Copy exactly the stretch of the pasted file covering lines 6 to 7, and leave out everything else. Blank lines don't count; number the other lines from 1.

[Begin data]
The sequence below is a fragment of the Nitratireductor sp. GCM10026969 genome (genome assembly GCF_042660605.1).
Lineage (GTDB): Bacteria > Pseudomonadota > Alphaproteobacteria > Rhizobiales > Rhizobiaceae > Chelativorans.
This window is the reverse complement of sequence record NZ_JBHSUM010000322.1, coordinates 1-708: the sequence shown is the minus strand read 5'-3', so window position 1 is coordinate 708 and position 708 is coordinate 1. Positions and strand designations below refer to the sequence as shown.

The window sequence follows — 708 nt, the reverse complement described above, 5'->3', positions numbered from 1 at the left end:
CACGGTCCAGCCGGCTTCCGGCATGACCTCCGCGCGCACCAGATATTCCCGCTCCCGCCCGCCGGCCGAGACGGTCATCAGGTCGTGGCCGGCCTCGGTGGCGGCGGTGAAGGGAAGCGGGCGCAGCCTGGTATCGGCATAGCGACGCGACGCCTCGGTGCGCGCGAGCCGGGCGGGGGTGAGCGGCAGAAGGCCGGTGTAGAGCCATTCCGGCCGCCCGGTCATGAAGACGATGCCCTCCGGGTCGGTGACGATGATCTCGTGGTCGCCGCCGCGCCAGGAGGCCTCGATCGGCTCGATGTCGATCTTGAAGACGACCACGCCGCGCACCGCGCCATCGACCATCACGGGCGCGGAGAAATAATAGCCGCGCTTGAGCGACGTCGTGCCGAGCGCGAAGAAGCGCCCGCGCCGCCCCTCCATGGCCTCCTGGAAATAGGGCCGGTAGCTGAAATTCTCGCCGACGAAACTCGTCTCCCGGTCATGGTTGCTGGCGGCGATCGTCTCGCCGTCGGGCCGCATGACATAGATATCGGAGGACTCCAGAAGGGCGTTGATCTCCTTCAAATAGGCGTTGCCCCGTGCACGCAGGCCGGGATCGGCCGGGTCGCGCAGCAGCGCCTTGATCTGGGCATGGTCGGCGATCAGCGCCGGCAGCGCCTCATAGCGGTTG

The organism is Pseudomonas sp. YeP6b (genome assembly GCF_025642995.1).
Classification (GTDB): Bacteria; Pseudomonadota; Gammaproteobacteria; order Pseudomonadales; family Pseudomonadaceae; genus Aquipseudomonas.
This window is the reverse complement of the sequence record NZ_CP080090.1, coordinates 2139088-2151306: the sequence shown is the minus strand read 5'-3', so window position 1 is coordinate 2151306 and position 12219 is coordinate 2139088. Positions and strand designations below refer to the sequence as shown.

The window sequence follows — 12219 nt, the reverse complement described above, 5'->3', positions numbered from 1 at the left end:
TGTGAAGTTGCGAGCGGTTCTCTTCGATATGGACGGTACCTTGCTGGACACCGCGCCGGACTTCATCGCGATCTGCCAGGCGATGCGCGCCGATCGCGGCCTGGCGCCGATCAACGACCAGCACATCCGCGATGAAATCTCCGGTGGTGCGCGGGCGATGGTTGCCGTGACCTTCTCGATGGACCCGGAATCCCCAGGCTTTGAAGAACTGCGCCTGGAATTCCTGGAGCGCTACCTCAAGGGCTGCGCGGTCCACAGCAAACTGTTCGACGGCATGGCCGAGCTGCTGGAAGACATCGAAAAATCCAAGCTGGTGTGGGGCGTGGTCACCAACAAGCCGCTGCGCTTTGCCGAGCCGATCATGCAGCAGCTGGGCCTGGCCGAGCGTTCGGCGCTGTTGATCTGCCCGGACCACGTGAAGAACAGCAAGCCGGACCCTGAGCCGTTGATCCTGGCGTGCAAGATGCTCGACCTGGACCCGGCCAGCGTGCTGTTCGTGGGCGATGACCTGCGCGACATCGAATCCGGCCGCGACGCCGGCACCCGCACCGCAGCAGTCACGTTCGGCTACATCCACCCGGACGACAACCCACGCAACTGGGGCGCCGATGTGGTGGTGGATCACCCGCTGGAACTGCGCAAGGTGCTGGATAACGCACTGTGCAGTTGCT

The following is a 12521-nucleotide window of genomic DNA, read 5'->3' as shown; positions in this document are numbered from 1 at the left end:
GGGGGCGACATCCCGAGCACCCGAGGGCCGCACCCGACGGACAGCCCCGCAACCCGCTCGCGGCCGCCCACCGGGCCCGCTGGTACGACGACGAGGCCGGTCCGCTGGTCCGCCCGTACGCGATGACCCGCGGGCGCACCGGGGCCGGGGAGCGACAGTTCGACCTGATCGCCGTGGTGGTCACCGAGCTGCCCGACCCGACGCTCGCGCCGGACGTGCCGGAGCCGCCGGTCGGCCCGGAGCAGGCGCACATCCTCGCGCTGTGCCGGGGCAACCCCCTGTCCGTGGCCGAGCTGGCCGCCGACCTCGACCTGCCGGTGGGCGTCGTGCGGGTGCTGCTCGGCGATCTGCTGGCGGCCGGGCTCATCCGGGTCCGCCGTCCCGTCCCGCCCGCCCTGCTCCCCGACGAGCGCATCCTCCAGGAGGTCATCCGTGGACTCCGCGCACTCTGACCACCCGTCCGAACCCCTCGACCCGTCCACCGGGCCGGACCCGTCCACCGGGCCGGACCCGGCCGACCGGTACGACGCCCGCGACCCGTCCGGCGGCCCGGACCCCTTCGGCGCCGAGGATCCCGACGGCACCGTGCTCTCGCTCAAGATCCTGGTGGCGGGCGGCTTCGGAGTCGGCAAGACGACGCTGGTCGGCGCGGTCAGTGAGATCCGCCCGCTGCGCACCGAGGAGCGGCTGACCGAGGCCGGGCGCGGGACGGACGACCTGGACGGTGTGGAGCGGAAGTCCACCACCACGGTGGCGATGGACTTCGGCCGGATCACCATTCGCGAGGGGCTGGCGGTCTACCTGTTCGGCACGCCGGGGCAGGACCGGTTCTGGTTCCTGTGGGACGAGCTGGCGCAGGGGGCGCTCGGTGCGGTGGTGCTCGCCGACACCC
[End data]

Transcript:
The organism is Pseudomonas sp. YeP6b (genome assembly GCF_025642995.1).
Classification (GTDB): Bacteria; Pseudomonadota; Gammaproteobacteria; order Pseudomonadales; family Pseudomonadaceae; genus Aquipseudomonas.